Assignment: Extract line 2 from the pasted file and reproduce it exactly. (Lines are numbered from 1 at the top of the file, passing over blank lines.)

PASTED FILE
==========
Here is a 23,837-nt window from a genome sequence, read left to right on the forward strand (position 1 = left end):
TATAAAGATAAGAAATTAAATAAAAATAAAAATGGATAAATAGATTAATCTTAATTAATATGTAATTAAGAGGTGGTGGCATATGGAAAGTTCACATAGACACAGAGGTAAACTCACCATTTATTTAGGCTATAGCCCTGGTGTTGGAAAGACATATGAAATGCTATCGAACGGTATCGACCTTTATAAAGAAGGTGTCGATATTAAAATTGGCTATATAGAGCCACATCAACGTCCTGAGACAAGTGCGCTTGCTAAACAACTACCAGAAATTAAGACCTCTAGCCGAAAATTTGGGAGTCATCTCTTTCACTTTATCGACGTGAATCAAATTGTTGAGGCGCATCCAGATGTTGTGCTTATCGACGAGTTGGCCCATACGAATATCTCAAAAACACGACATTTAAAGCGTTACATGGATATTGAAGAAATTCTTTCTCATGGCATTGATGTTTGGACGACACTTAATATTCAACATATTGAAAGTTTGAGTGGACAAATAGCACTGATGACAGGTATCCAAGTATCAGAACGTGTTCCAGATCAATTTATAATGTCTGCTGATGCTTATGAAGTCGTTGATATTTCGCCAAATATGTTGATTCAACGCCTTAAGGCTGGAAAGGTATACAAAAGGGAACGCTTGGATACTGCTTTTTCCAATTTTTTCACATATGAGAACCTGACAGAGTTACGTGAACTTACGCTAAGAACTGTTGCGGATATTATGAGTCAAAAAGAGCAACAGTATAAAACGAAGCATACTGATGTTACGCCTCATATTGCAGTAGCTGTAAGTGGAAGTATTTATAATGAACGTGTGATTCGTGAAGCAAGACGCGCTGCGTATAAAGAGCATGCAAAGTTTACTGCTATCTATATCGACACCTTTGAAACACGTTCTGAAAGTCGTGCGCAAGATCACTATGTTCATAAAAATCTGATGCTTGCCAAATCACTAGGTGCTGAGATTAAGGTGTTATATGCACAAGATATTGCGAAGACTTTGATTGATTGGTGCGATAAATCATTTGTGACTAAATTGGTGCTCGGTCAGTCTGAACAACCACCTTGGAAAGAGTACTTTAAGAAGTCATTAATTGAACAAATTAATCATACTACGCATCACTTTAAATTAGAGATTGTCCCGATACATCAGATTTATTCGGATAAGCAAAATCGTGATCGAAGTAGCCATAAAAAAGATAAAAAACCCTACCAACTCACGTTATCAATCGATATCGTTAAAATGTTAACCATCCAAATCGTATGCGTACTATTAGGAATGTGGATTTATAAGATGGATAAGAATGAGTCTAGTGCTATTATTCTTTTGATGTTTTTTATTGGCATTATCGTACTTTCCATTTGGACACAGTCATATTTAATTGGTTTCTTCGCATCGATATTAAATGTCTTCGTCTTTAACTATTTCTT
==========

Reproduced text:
TATAAAGATAAGAAATTAAATAAAAATAAAAATGGATAAATAGATTAATCTTAATTAATATGTAATTAAGAGGTGGTGGCATATGGAAAGTTCACATAGACACAGAGGTAAACTCACCATTTATTTAGGCTATAGCCCTGGTGTTGGAAAGACATATGAAATGCTATCGAACGGTATCGACCTTTATAAAGAAGGTGTCGATATTAAAATTGGCTATATAGAGCCACATCAACGTCCTGAGACAAGTGCGCTTGCTAAACAACTACCAGAAATTAAGACCTCTAGCCGAAAATTTGGGAGTCATCTCTTTCACTTTATCGACGTGAATCAAATTGTTGAGGCGCATCCAGATGTTGTGCTTATCGACGAGTTGGCCCATACGAATATCTCAAAAACACGACATTTAAAGCGTTACATGGATATTGAAGAAATTCTTTCTCATGGCATTGATGTTTGGACGACACTTAATATTCAACATATTGAAAGTTTGAGTGGACAAATAGCACTGATGACAGGTATCCAAGTATCAGAACGTGTTCCAGATCAATTTATAATGTCTGCTGATGCTTATGAAGTCGTTGATATTTCGCCAAATATGTTGATTCAACGCCTTAAGGCTGGAAAGGTATACAAAAGGGAACGCTTGGATACTGCTTTTTCCAATTTTTTCACATATGAGAACCTGACAGAGTTACGTGAACTTACGCTAAGAACTGTTGCGGATATTATGAGTCAAAAAGAGCAACAGTATAAAACGAAGCATACTGATGTTACGCCTCATATTGCAGTAGCTGTAAGTGGAAGTATTTATAATGAACGTGTGATTCGTGAAGCAAGACGCGCTGCGTATAAAGAGCATGCAAAGTTTACTGCTATCTATATCGACACCTTTGAAACACGTTCTGAAAGTCGTGCGCAAGATCACTATGTTCATAAAAATCTGATGCTTGCCAAATCACTAGGTGCTGAGATTAAGGTGTTATATGCACAAGATATTGCGAAGACTTTGATTGATTGGTGCGATAAATCATTTGTGACTAAATTGGTGCTCGGTCAGTCTGAACAACCACCTTGGAAAGAGTACTTTAAGAAGTCATTAATTGAACAAATTAATCATACTACGCATCACTTTAAATTAGAGATTGTCCCGATACATCAGATTTATTCGGATAAGCAAAATCGTGATCGAAGTAGCCATAAAAAAGATAAAAAACCCTACCAACTCACGTTATCAATCGATATCGTTAAAATGTTAACCATCCAAATCGTATGCGTACTATTAGGAATGTGGATTTATAAGATGGATAAGAATGAGTCTAGTGCTATTATTCTTTTGATGTTTTTTATTGGCATTATCGTACTTTCCATTTGGACACAGTCATATTTAATTGGTTTCTTCGCATCGATATTAAATGTCTTCGTCTTTAACTATTTCTT